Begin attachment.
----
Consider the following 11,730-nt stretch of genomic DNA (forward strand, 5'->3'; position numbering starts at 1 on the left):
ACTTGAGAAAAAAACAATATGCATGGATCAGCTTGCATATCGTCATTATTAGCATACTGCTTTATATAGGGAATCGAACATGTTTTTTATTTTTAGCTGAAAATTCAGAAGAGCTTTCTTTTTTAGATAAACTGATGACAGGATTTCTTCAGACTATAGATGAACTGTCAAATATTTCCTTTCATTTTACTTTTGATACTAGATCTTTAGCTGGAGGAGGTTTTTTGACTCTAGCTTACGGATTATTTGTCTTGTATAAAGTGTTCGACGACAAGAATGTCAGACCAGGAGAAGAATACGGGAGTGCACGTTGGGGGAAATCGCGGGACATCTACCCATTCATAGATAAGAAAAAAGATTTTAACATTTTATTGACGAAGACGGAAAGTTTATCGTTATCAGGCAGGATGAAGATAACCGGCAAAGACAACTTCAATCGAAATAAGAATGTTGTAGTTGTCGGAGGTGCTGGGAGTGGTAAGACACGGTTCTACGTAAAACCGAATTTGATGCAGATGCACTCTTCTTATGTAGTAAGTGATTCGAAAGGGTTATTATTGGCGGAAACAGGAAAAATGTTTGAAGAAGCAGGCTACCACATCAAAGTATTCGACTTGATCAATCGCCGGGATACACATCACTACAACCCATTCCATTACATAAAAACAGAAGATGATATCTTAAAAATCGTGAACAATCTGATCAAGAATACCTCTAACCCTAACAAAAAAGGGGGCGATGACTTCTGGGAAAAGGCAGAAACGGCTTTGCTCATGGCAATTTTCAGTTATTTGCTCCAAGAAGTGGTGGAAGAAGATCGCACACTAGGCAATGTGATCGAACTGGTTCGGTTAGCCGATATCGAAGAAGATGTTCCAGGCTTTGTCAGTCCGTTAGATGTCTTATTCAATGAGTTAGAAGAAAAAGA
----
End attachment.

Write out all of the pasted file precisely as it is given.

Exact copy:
Consider the following 11,730-nt stretch of genomic DNA (forward strand, 5'->3'; position numbering starts at 1 on the left):
ACTTGAGAAAAAAACAATATGCATGGATCAGCTTGCATATCGTCATTATTAGCATACTGCTTTATATAGGGAATCGAACATGTTTTTTATTTTTAGCTGAAAATTCAGAAGAGCTTTCTTTTTTAGATAAACTGATGACAGGATTTCTTCAGACTATAGATGAACTGTCAAATATTTCCTTTCATTTTACTTTTGATACTAGATCTTTAGCTGGAGGAGGTTTTTTGACTCTAGCTTACGGATTATTTGTCTTGTATAAAGTGTTCGACGACAAGAATGTCAGACCAGGAGAAGAATACGGGAGTGCACGTTGGGGGAAATCGCGGGACATCTACCCATTCATAGATAAGAAAAAAGATTTTAACATTTTATTGACGAAGACGGAAAGTTTATCGTTATCAGGCAGGATGAAGATAACCGGCAAAGACAACTTCAATCGAAATAAGAATGTTGTAGTTGTCGGAGGTGCTGGGAGTGGTAAGACACGGTTCTACGTAAAACCGAATTTGATGCAGATGCACTCTTCTTATGTAGTAAGTGATTCGAAAGGGTTATTATTGGCGGAAACAGGAAAAATGTTTGAAGAAGCAGGCTACCACATCAAAGTATTCGACTTGATCAATCGCCGGGATACACATCACTACAACCCATTCCATTACATAAAAACAGAAGATGATATCTTAAAAATCGTGAACAATCTGATCAAGAATACCTCTAACCCTAACAAAAAAGGGGGCGATGACTTCTGGGAAAAGGCAGAAACGGCTTTGCTCATGGCAATTTTCAGTTATTTGCTCCAAGAAGTGGTGGAAGAAGATCGCACACTAGGCAATGTGATCGAACTGGTTCGGTTAGCCGATATCGAAGAAGATGTTCCAGGCTTTGTCAGTCCGTTAGATGTCTTATTCAATGAGTTAGAAGAAAAAGA